After hearing the new record by The Essex Green, I was immediately drawn in by the great songwriting and vocal harmonies on all the songs. I recently had the chance to correspond with band member Sasha Bell over the information super highway.

How did the band come together?
SB-Well Jeff, Chris, and Mike started playing together as Guppyboy while in college together at the University of Vermont. I joined Guppyboy in 1996 and then when we moved back to New York in 1997 we started playing with Tim Barnes, our drummer, and became The Essex Green.

Explain the bands family tree.
SB- Sasha Bell, Jeff Baron, Mike Barrett, Chris Ziter, Tim Barnes. As I mentioned Jeff, Chris and Mike met in college. I met Jeff in NYC whereupon we embarked on our current romance shall we say. I then started playing keyboards with those guys. And then we added Tim to the picture. Jeff knew Tim from having met him several times at Rocks In Your Head, the record store where Jeff works in Soho.

Lyrics or music first?
SB- For me, I am exponentially more inspired by writing music than I am by lyrics. I could write songs all day but lyrics are a more difficult task for me as I weigh each word so heavily. Sometimes I can write a songs worth of lyrics in an hour but this is a rare event. When I write a song its always based on a certain melody that has nothing to do with actual words. I'm really down on lyrics these days.

Does 5 songwriters equal tension?
SB- Only 4 of us write songs, but this is enough to create tension, yes. Usually if we start practicing a song we all don't support, it will quietly leave the set list and never make it onto a record. Recently this has caused some heated problems. Its just one of those icky ego trouncing things you have to go through in a band like ours.

Explain the recording process
SB-Slow. For Everything Is Green we went to Studio 45 in Connecticut and recorded basic tracks for a week. Then we took the reels back to Marlborough Farms in Brooklyn and finished up the record there. We haven't decided how to pursue the next record yet. I did like doing the basic tracks like we did. At first I was skeptical as I was used to doing everything track by track. In our case I think it was important to capture a live sound.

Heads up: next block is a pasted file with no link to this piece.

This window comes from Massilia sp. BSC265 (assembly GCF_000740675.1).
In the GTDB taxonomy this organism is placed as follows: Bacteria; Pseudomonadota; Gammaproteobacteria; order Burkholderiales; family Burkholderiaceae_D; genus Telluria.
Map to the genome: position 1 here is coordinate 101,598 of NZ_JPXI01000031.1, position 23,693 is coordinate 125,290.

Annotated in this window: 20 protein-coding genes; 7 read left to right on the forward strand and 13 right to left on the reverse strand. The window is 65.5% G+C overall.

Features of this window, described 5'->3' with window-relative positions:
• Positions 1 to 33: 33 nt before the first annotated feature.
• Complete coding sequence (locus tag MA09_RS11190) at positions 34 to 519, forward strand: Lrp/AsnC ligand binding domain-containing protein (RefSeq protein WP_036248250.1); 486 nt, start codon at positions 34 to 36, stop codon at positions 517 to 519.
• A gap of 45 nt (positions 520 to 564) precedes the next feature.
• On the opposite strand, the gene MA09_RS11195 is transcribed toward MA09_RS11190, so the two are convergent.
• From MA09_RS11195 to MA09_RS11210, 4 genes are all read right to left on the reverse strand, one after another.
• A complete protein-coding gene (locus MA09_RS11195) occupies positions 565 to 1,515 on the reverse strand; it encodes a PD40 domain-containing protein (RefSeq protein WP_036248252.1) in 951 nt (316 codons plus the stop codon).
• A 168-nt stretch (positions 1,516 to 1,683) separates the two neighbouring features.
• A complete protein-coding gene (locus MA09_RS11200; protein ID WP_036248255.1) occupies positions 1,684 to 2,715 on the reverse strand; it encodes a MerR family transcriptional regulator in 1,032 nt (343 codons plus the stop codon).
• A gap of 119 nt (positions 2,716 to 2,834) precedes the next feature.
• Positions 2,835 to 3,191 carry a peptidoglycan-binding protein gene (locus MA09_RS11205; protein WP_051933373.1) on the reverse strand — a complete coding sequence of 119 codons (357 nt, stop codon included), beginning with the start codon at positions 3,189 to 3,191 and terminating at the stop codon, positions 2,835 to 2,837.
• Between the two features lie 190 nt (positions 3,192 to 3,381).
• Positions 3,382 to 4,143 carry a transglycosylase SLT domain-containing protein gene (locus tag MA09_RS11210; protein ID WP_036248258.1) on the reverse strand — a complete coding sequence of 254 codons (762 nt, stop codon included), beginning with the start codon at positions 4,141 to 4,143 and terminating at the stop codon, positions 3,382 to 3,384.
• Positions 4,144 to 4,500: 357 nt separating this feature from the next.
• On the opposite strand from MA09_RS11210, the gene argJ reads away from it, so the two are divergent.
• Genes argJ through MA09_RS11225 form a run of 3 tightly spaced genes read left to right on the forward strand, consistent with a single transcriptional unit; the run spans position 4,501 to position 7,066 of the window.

How did you hook up with Kindercore?
SB-In 1997 we went on tour with Aden and Ryan Lewis, the head of Kindercore, was drumming for them. We became good friends and he asked if he could put our record out. And that was that.

How did you hook up with the the Elephant 6?
SB- We'd known a lot of those guys from touring and hanging out at shows. And then last year we met Robert and Hilarie(Apples In Stereo) at a show in NY and they offered to put out a record for us, which became the EP that just came out a few weeks ago(which Robert also mastered).

Vintage music gear or new stuff?
SB-Vintage all the way

Who does your artwork?
SB-We all come up with the ideas and then Mike Barrett uses his graphic design expertise to put everything together. Another democratic process...

Best touring moment?
SB- We actually haven't done a whole lot of touring at this point and I can't remember any major highs. However Jeff likes to ride nude in the van. This provides some good moments.

SB-Someone smeared poo on our van and I touched it in the dark. Didn't happen with the Essex Green but its at the top of my truly terrible touring moment list.

Look into the crystal ball.
SB- The crystal ball sees us lounging on the Spanish seaside playing cabana shows when we're 60.

Is everything really green?
SB- Not in NYC, but in my mind yes.

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